I Stephens

It is precisely because I love Rain so much that I feel compelled to learn more in order to do it justice. In the few short weeks I have been working on Rain I have learned more than I ever did with BLW. That is not to say I wont come back to work on BLW, especially with the new tools under my belt (deep POV where have you been all my life?! I think being able to delve deeper with the right tools could really bring BLW to life.) However, as with most things, sometimes when you have worked on something so long the best thing you can do is to walk away and give it some breathing room. Work on something else and eventually come back to it. If it still sparks your interest, if you can find a seed of love in there, then pick it up again. If not, it is allllll good practice.

But I tell you what, I still have days where I think “I had just followed my heart this would have been a whole lot quicker.” But a) I wouldn’t have learned all the things I needed to learn b) all of these lessons brought me to a place where I was open to constructing the story Rain c) it was a great lesson in learning to break up with your own work.

I have included some of the resources that have helped me over the past few weeks below.

Story Physics: Harnessing the Underlying Forces of Storytelling

Larry Brooks

Write Great Fiction – Characters, Emotion & Viewpoint: Techniques and Exercises for Crafting Dynamic Characters and Effective Viewpoints

Nancy Kress

Write Great Fiction – Plot & Structure: Techniques and Exercises for Crafting and Plot That Grips Readers from Start to Finish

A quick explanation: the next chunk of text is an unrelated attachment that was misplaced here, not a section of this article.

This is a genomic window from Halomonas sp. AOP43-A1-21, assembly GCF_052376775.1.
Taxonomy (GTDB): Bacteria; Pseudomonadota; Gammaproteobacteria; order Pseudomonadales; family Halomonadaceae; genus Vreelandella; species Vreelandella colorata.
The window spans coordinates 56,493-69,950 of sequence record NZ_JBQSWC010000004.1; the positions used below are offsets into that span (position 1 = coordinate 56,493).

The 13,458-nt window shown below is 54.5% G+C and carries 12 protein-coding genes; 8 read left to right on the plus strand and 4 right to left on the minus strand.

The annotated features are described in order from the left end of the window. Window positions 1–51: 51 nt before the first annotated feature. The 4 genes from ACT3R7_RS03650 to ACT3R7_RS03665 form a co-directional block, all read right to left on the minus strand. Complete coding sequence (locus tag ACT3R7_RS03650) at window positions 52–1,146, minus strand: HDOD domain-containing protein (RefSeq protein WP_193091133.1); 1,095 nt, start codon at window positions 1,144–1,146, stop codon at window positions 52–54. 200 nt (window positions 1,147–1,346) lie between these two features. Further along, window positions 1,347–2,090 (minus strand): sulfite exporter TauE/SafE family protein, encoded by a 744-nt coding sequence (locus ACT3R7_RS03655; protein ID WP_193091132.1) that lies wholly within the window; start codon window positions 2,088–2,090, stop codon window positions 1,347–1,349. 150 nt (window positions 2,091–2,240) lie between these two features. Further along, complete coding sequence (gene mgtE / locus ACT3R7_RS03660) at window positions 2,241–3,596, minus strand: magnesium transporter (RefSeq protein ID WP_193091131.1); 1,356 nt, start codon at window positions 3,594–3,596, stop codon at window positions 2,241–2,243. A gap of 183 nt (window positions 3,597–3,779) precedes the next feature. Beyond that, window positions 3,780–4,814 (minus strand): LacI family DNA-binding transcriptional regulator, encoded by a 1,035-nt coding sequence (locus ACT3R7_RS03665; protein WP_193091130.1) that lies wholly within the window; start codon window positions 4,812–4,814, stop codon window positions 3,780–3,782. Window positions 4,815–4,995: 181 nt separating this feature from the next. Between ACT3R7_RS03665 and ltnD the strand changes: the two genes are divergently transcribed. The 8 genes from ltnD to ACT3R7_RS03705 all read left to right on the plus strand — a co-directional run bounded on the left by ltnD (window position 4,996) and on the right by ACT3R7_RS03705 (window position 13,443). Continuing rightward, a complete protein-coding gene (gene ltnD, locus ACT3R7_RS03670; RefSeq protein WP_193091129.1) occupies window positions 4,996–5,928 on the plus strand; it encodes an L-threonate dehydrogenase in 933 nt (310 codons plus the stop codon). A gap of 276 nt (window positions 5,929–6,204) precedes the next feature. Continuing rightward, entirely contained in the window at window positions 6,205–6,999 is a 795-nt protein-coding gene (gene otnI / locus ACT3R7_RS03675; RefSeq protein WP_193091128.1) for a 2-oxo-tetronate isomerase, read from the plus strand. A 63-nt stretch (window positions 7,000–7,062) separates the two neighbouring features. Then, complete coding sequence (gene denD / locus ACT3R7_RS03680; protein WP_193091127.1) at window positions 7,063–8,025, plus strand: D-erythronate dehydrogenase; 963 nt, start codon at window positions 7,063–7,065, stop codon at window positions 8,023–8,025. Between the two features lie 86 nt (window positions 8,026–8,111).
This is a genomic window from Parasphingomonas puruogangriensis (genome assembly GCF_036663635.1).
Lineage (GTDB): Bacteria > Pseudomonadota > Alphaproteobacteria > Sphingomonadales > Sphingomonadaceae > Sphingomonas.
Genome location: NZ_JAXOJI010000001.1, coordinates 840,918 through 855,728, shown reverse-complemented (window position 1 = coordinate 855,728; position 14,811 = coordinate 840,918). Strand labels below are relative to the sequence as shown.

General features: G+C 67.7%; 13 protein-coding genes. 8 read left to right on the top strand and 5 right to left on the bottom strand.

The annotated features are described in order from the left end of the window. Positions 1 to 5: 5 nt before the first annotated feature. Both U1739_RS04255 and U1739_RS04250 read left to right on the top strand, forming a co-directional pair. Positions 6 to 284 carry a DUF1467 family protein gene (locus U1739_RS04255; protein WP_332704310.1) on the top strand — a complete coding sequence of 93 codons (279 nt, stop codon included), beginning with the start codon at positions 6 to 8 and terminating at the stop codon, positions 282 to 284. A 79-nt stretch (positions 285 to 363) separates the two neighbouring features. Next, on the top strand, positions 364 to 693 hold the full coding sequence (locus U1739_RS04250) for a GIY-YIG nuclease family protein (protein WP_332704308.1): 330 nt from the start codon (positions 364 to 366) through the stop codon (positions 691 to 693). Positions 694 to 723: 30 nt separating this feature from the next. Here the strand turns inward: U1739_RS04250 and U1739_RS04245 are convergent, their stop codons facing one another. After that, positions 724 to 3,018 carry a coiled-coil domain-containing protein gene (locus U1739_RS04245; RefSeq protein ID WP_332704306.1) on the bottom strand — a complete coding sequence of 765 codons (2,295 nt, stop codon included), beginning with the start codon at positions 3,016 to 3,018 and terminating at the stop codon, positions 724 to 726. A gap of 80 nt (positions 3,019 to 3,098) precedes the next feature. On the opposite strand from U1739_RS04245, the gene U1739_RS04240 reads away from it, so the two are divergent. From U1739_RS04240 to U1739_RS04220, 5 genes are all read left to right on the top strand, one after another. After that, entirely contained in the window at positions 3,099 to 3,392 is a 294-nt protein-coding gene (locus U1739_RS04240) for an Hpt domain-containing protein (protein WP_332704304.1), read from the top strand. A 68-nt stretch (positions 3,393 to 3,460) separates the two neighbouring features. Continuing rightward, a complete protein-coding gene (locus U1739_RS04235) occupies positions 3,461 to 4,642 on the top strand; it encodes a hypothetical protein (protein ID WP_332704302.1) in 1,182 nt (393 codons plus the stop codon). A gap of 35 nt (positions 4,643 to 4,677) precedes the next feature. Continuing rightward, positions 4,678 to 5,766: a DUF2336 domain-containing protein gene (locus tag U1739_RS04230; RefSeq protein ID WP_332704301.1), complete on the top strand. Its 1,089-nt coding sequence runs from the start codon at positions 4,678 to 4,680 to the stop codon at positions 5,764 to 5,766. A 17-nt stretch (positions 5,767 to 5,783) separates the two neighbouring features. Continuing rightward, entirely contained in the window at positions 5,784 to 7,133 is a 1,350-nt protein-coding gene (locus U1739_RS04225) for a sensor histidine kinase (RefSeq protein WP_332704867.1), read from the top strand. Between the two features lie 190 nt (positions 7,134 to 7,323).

James Scott Bell

Showing & Telling: Learn How to Show & When to Tell for Powerful & Balanced Writing

Laurie Alberts

Writer’s Guide to Character Emotion

Sherry Soule

Rivet Your Readers with Deep Point of View

Jill Elizabeth Nelson

The Emotion Thesaurus: A Writer’s Guide to Character Expression

Angela Ackerman, Becca Puglisi


  1. Lace Winter says:

    I have done this, too, walking away from a “main” work to do something else for a while. For me, it’s putting aside the novel-in-progress and working out some flash fiction and short stories instead for a while, which is a great way to quickly explore themes. Sometimes I’m re-energized for the “main” work, and sometimes the main work no longer feels so… main. Oh well. So which work is the snippet you just posted from? BLW or Rain?


  2. Lace Winter says:

    I think all writers struggle with it, or something like it, at times. I just watch for when writing starts to feel too much like “work,” then I know it’s time to take a break and write something else for a while. It’s natural to want to meet deadlines (self-imposed or otherwise), and to be productive, and to feel like you’re getting somewhere, but if it’s forced, it probably won’t be your best work. At least that’s how I justify it to myself. Maybe it’s really just procrastination and laziness! 🙂